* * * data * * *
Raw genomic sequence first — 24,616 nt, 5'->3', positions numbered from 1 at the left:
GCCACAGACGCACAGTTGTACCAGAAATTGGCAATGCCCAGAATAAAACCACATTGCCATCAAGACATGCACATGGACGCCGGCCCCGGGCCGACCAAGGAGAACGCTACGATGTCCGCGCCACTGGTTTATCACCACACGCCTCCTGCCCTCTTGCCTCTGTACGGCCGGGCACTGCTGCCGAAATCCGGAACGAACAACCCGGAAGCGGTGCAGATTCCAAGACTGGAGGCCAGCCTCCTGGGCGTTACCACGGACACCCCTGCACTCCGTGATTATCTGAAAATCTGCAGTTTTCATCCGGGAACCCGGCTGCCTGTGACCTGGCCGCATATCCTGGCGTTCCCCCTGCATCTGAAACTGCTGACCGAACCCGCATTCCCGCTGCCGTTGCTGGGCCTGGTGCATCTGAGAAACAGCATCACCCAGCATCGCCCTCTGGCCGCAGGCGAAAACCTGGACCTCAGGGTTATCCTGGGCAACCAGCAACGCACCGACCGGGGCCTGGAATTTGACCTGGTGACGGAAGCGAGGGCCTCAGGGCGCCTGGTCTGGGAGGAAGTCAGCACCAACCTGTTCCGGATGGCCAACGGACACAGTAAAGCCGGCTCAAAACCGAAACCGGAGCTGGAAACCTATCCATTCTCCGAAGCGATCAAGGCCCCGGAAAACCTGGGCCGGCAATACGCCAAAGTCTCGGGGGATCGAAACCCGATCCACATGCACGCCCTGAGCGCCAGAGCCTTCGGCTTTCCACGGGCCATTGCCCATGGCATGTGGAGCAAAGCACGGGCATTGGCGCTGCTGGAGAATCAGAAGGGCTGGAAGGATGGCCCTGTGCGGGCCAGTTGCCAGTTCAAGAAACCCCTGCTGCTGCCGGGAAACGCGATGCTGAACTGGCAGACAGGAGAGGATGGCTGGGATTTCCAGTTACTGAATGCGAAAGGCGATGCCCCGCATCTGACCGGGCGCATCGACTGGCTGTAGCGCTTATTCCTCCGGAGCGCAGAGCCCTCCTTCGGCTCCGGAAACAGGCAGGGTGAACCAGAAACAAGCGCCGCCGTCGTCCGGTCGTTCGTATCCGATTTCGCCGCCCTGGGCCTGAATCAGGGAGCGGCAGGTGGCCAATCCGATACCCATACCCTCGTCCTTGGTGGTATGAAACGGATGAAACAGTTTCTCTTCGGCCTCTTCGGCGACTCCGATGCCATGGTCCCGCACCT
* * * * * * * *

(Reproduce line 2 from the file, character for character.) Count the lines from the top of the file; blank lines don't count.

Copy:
GCCACAGACGCACAGTTGTACCAGAAATTGGCAATGCCCAGAATAAAACCACATTGCCATCAAGACATGCACATGGACGCCGGCCCCGGGCCGACCAAGGAGAACGCTACGATGTCCGCGCCACTGGTTTATCACCACACGCCTCCTGCCCTCTTGCCTCTGTACGGCCGGGCACTGCTGCCGAAATCCGGAACGAACAACCCGGAAGCGGTGCAGATTCCAAGACTGGAGGCCAGCCTCCTGGGCGTTACCACGGACACCCCTGCACTCCGTGATTATCTGAAAATCTGCAGTTTTCATCCGGGAACCCGGCTGCCTGTGACCTGGCCGCATATCCTGGCGTTCCCCCTGCATCTGAAACTGCTGACCGAACCCGCATTCCCGCTGCCGTTGCTGGGCCTGGTGCATCTGAGAAACAGCATCACCCAGCATCGCCCTCTGGCCGCAGGCGAAAACCTGGACCTCAGGGTTATCCTGGGCAACCAGCAACGCACCGACCGGGGCCTGGAATTTGACCTGGTGACGGAAGCGAGGGCCTCAGGGCGCCTGGTCTGGGAGGAAGTCAGCACCAACCTGTTCCGGATGGCCAACGGACACAGTAAAGCCGGCTCAAAACCGAAACCGGAGCTGGAAACCTATCCATTCTCCGAAGCGATCAAGGCCCCGGAAAACCTGGGCCGGCAATACGCCAAAGTCTCGGGGGATCGAAACCCGATCCACATGCACGCCCTGAGCGCCAGAGCCTTCGGCTTTCCACGGGCCATTGCCCATGGCATGTGGAGCAAAGCACGGGCATTGGCGCTGCTGGAGAATCAGAAGGGCTGGAAGGATGGCCCTGTGCGGGCCAGTTGCCAGTTCAAGAAACCCCTGCTGCTGCCGGGAAACGCGATGCTGAACTGGCAGACAGGAGAGGATGGCTGGGATTTCCAGTTACTGAATGCGAAAGGCGATGCCCCGCATCTGACCGGGCGCATCGACTGGCTGTAGCGCTTATTCCTCCGGAGCGCAGAGCCCTCCTTCGGCTCCGGAAACAGGCAGGGTGAACCAGAAACAAGCGCCGCCGTCGTCCGGTCGTTCGTATCCGATTTCGCCGCCCTGGGCCTGAATCAGGGAGCGGCAGGTGGCCAATCCGATACCCATACCCTCGTCCTTGGTGGTATGAAACGGATGAAACAGTTTCTCTTCGGCCTCTTCGGCGACTCCGATGCCATGGTCCCGCACCT